Last Week’s Markets in Review: Inflation Data Remains in Focus
Global equity markets finished higher for the week. In the U.S., the S&P 500 Index closed the week at a level of 4,464, representing a decrease of 0.27%, while the Russell Midcap Index moved 0.87% lower last week. Meanwhile, the Russell 2000 Index, a measure of the Nation’s smallest publicly traded firms, returned -1.62% over the week. As developed international equity performance and emerging markets were lower, returning -0.56% and -1.93%, respectively. Finally, the 10-year U.S. Treasury yield moved higher, closing the week at 4.15%.
The old adage that Wall Street slows to a crawl in August seems to have been the case during the past week. With the reporting cycle for second-quarter corporate earnings nearly complete, there were no headlines that moved the market. Economic data was also sparse, with the exception of inflation data. During the week, investors were able to review both the Consumer Price Index (CPI) and Producer Price Index for the month of July.
Second-quarter corporate earnings were far better than investors’ expectations on average. FactSet reports that 79% of S&P 500 companies have reported a positive EPS surprise and 65% have reported a positive revenue surprise. This accounts for 84% of S&P 500 companies with a big week of retailers to report this week.
With very little other data to focus on the markets were anticipating the Thursday release of the July Consumer Price Index. CPI rose 3.2% from a year ago in July, slightly below expectation. The core CPI ran at a 12-month rate of 4.7%, also below the estimate. Both measures were up 0.2% on the month. Drilling down into the report, shelter costs rose 0.4% for July and 7.7% from a year ago accounting for almost all the overall increase. Real wages adjusted for inflation increased 0.3% on the month. Markets were encouraged that slowing inflation can affect the Fed’s future monetary policy.
On Friday, US wholesale inflation rose more than expected in July, reversing a yearlong cooling trend, the Bureau of Labor Statistics reported. The Producer Price Index, which tracks the average change in prices that businesses pay to suppliers, rose 0.8% annually. That was above June’s upwardly revised increase of 0.2% and higher than expectations for a 0.7% gain. The increased in the overall index can be traced to an increase in Services. The price of Services rose 0.5% from June, the highest monthly increase since March 2022. Markets viewed this data in a negative way.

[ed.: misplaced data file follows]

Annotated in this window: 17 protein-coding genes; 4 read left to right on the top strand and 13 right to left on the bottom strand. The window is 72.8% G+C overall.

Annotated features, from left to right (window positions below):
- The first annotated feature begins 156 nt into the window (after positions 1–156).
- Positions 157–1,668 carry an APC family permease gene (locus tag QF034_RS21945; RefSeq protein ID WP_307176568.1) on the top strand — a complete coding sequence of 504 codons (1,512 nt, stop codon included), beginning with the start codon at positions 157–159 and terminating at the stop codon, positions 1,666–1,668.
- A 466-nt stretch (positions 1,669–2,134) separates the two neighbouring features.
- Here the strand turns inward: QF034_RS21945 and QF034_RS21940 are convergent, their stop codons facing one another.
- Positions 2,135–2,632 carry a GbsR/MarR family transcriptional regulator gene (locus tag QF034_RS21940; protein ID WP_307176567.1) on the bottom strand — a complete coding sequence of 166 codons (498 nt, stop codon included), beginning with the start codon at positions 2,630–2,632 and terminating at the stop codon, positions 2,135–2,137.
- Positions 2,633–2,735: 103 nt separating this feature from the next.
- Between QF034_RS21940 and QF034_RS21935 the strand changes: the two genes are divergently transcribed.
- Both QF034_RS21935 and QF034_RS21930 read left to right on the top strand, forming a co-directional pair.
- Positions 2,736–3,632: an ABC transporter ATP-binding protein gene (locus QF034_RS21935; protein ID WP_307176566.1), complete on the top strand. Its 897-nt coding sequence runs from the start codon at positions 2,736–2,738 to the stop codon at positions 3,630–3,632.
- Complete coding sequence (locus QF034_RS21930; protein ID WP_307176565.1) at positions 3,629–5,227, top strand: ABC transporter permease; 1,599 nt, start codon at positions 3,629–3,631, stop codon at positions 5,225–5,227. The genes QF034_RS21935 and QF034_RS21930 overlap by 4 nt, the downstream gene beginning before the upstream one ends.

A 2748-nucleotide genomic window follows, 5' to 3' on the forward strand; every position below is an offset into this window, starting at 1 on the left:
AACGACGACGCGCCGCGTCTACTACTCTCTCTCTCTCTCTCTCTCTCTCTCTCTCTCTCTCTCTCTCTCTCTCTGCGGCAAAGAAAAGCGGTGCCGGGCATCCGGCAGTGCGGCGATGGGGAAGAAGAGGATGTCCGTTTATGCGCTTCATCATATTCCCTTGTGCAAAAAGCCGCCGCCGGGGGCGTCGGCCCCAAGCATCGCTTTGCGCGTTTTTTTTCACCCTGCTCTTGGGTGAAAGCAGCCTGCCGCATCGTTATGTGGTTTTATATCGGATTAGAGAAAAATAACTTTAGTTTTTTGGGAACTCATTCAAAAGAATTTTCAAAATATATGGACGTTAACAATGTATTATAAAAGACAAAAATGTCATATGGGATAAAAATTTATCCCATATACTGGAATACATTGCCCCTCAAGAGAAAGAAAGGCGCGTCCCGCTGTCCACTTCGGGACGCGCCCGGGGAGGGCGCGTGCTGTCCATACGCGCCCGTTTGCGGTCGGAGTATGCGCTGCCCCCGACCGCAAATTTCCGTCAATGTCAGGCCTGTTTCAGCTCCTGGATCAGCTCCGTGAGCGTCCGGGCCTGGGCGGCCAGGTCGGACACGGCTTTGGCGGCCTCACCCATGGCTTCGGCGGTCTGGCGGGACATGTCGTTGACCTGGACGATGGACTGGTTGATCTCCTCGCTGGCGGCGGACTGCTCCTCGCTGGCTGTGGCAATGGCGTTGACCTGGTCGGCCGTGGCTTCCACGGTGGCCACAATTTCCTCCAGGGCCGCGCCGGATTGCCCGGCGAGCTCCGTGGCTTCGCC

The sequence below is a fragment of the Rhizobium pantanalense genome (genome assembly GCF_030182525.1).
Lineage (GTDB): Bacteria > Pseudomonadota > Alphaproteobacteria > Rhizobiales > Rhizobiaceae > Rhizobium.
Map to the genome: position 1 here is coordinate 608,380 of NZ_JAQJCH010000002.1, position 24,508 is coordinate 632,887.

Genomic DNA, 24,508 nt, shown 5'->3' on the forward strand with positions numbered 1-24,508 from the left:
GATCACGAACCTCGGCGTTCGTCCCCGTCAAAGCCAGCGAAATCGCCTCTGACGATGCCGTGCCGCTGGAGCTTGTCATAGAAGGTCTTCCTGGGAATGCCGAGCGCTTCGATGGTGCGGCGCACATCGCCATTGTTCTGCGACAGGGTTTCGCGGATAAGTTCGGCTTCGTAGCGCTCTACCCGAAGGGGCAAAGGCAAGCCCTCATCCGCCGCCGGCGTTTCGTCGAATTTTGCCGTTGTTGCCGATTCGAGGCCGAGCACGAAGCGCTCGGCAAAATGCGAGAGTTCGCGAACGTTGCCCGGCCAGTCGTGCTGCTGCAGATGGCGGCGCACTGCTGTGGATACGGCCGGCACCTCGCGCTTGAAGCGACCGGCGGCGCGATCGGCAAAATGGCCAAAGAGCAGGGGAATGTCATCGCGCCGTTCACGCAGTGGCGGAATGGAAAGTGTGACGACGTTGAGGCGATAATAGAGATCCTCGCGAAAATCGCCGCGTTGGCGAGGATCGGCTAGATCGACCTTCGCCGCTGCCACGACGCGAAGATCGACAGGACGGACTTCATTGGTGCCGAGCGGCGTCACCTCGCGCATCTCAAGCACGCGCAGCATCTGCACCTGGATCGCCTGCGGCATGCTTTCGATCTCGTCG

We hope that everyone has a productive week ahead!
Corporate Earnings Data was sourced from FactSet. Consumer Price Index (CPI) and Producer Price Index for the month of July were sourced from the Bureau of Labor Statistics. Equity Market, Fixed Income returns, and rates are from Bloomberg as of 8/11/23. Economic Calendar Data from Econoday as of 8/11/23. International developed markets are measured by the MSCI EAFE Index, emerging markets are measured by the MSCI EM Index, and U.S. Large Caps are defined by the S&P 500 Index. Sector performance is measured using the GICS methodology.
Disclosures: Past performance does not guarantee future results. We have taken this information from sources that we believe to be reliable and accurate. Hennion and Walsh cannot guarantee the accuracy of said information and cannot be held liable. You cannot invest directly in an index. Diversification can help mitigate the risk and volatility in your portfolio but does not ensure a profit or guarantee against a loss.